By February 11, 2011

mCover Black Leather Folio Cover for Kindle Review

I received a 3rd Generation Amazon Kindle recently as a very generous gift. I have really enjoyed the device so far and I’m going to review it after I spend more time with it, but in the meantime I wanted to talk about covers.

The Kindle is very thin, very portable, and has a nice screen on the front. I was immediately concerned about banging the Kindle up and scratching the screen. I purchased a neoprene “skin” for the Kindle and while that helped with casual contact, there was no additional screen protection.

Now, the problem with full Kindle covers that protect the screen is that they are often very bulky and/or overpriced.

The “official” Kindle cover from Amazon is $30, and they heavily promote the cover with built-in light for $60. Third-party covers can run as much as you’re willing to spend. There are several boutique or “luxury” manufacturers of Kindle covers and the sky is the limit. The Kate Spade leather covers run about $90.

I was looking for something that was fairly thin, covered the screen, and was less than $20 delivered from a vendor I trusted.

Surprisingly there isn’t a lot out there that meets all of these criteria, but the mCover black leather folio cover does the trick for only $13.

mCover is known for making hard shells for portable computers. I hadn’t heard of them until I started doing my research, but apparently they have an iffy reputation for quality and customer service. I was willing to give them a try because I purchased the cover through Amazon and figured they would take care of me if something went sideways.

http://gallery.drfaulken.com/d/10100-2/IMG_1391.JPG

Construction and Appearance

The cover looks nice. The majority of the cover is a pebbled leather; the edges are smooth leather.

There is a cloth-covered elastic keeper that holds the cover shut or open. There is a thick groove that holds the keeper in place when you close the cover.

http://gallery.drfaulken.com/d/10104-2/IMG_1395.JPG

Some Kindle covers have clips that snap the Kindle into place. Some reviewers dislike this type of retention, as it may mar the Kindle. The mCover leather folio has four soft plastic corners snuggle the Kindle. The corners are just tight enough to hold the Kindle — if you have a neoprene sleeve like I did your Kindle won’t fit. I am not sure if sticker-based skins like the ones made by DecalGirl would make a difference or would be damaged by the retention corners.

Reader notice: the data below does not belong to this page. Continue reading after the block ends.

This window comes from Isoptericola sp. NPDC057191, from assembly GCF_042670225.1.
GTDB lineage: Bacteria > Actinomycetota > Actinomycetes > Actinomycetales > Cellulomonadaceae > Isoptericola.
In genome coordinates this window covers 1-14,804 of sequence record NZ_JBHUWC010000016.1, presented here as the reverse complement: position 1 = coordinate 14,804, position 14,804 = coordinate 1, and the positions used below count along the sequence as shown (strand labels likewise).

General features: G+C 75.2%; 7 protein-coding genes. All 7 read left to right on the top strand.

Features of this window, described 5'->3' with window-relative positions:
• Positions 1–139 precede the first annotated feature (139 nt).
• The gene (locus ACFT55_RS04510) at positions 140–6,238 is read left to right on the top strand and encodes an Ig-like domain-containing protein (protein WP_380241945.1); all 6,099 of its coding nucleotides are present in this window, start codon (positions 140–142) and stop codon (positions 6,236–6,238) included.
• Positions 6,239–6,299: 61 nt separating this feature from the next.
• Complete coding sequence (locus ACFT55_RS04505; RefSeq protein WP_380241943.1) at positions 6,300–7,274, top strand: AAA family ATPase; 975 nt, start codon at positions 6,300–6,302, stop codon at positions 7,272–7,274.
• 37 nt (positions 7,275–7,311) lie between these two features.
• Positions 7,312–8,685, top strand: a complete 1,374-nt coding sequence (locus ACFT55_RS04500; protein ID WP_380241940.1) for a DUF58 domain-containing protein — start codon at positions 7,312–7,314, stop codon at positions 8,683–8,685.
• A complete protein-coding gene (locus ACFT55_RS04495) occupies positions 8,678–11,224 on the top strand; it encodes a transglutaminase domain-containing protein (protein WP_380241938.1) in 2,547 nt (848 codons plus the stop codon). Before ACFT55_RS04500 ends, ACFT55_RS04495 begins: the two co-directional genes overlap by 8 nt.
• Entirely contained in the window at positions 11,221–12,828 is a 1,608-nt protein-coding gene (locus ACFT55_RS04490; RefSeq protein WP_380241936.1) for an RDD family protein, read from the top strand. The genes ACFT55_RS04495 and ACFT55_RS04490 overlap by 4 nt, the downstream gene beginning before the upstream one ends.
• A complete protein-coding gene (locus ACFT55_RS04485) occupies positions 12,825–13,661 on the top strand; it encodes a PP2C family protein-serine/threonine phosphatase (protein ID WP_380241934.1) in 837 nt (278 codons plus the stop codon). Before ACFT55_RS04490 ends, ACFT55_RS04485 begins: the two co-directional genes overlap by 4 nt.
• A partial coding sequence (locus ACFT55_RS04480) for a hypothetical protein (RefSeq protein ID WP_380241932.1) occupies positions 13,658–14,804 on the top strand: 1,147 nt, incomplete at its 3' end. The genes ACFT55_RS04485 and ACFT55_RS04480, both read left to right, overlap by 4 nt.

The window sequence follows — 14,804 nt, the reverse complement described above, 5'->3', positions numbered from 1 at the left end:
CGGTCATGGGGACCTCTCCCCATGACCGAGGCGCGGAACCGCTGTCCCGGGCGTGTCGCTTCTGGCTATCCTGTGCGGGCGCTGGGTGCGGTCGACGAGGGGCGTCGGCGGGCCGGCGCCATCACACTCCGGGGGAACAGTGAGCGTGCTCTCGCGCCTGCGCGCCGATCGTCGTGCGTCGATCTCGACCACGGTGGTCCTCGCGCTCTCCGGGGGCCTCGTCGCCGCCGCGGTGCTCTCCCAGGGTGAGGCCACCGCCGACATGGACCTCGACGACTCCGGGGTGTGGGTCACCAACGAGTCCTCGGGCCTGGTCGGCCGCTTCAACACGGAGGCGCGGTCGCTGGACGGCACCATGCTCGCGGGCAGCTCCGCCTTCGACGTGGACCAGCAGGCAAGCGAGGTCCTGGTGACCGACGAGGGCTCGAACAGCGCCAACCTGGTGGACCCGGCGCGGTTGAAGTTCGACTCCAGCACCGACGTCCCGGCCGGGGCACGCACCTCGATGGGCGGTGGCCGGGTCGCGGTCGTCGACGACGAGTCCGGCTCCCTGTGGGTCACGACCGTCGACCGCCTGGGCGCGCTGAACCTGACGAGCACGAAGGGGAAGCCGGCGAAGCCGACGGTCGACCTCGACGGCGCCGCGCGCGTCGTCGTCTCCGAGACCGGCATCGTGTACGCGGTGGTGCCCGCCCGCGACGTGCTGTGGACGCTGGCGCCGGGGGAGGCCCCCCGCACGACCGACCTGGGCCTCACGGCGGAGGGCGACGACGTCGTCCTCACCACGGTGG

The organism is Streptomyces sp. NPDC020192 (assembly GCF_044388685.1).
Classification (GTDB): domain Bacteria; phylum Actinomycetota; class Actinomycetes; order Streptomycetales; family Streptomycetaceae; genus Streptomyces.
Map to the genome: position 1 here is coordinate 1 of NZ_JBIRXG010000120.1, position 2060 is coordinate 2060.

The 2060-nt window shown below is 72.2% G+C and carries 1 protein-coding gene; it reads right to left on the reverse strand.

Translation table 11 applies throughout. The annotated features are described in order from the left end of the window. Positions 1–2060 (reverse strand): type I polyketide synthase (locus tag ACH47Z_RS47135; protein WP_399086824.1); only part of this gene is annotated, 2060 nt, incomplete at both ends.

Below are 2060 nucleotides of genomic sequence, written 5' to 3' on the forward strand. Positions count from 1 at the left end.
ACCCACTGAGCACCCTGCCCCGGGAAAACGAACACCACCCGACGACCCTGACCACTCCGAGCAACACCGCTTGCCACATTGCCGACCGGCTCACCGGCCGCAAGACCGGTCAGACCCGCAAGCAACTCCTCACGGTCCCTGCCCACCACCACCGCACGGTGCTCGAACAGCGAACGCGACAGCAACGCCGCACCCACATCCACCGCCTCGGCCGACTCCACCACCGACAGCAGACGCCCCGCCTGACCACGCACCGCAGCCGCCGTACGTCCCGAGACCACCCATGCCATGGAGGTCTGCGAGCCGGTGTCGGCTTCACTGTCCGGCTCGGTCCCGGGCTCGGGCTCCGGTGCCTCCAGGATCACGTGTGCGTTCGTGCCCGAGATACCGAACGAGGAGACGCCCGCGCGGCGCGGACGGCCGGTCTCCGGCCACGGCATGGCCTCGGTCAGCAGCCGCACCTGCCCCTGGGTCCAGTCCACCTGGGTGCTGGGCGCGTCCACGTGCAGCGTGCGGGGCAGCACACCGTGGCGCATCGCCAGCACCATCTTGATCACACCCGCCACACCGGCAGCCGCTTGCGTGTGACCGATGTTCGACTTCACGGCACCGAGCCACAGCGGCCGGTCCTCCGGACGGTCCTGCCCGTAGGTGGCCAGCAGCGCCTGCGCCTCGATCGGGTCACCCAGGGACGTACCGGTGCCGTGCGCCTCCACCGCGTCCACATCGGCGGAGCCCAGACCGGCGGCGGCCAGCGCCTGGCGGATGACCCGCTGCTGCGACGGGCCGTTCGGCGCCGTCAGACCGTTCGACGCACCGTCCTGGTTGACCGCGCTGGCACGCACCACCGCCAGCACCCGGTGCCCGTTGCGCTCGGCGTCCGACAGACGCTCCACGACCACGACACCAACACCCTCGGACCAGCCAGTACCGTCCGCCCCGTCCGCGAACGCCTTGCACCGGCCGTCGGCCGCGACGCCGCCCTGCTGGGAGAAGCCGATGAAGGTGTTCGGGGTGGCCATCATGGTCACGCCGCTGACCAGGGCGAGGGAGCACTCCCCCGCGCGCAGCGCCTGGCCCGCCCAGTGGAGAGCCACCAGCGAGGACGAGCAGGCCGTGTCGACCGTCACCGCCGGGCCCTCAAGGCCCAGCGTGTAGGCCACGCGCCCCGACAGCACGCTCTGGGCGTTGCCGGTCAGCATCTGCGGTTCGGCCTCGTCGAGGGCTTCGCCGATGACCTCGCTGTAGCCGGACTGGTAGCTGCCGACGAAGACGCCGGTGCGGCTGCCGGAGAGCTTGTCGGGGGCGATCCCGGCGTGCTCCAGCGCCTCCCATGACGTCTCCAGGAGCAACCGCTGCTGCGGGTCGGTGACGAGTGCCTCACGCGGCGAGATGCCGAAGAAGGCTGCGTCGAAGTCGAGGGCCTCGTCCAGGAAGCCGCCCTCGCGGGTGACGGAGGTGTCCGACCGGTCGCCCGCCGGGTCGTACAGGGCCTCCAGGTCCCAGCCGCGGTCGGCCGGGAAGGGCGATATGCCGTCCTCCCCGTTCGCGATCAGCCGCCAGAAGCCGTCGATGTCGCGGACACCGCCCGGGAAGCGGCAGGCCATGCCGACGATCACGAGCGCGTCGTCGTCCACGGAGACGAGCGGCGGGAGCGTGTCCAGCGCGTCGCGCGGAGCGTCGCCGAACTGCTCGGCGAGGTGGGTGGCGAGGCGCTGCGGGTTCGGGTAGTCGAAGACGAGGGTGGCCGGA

http://gallery.drfaulken.com/d/10102-2/IMG_1400.JPG
These retention clips are very snug on a bare Kindle. Don’t expect your Kindle to fit if you have a shell of some kind.

According to some earlier reviewers, the mCover had a pocket for business cards. I don’t know if the product changed, or if the reviewers have a different definition of a “business card pocket,” but my mCover just has one large slit-style pocket that runs the length of the cover.

http://gallery.drfaulken.com/d/10108-2/IMG_1396.JPG

This may be handy. I was hoping for a business card-sized holder for my Gibberish calling cards. I leave them on motorcycles or hand them out to people sometimes after I chat with them about something I wrote about here. No big deal, but be advised that there may be different versions of the mCover out there — or at least some confusion about the internal pocket.

Usage

From a protection standpoint, the mCover for the Kindle 3 does everything I wanted it to. It covers the screen and keeps the Kindle safe from casual contact and marring.

One thing I really dislike about it is the groove for the elastic band. It is very deep, and it is difficult to get the elastic keeper band free. I don’t have nails or nimble fingers and it’s hard to find purchase underneath the band to slide it out of the groove. I also tried “rolling” the band out of the groove instead of plucking at it, but that didn’t work at all.

I showed the cover to some of my co-workers who have Kindles (and covers from other manufacturers). Most of the time, their first comment was “I don’t like this band thingy.”

My Kindle is about 0.35″ thick. The mCover, when opened and folded flat against the back of the Kindle, brings the thickness up to 0.85″. It is noticeable, and I was a little bummed out at first. However, in day to day usage I don’t seem to notice. However, it reduces some of the “wow” factor when you hold a naked Kindle for the first time.

Conclusion

The leather folio case from mCover does exactly what it’s supposed to do. It is easy to hold the Kindle with one hand. The cover sits flat when open and tucked underneath the Kindle. It met my objectives: it’s an inexpensive, nice looking cover that protects the screen. I bought it directly from Amazon in case I have problems, and it was eligible for free Super Saver shipping, or free 2nd Day Air shipping if you have Prime like I do.

I wish that the elastic band thing was easier to manipulate, but I may get used to it. Besides, it doesn’t seem like a big enough of a nuisance to justify another $15+ for a difference cover.

Recommended.

Related posts:

Posted in: review, technology

Comments are closed.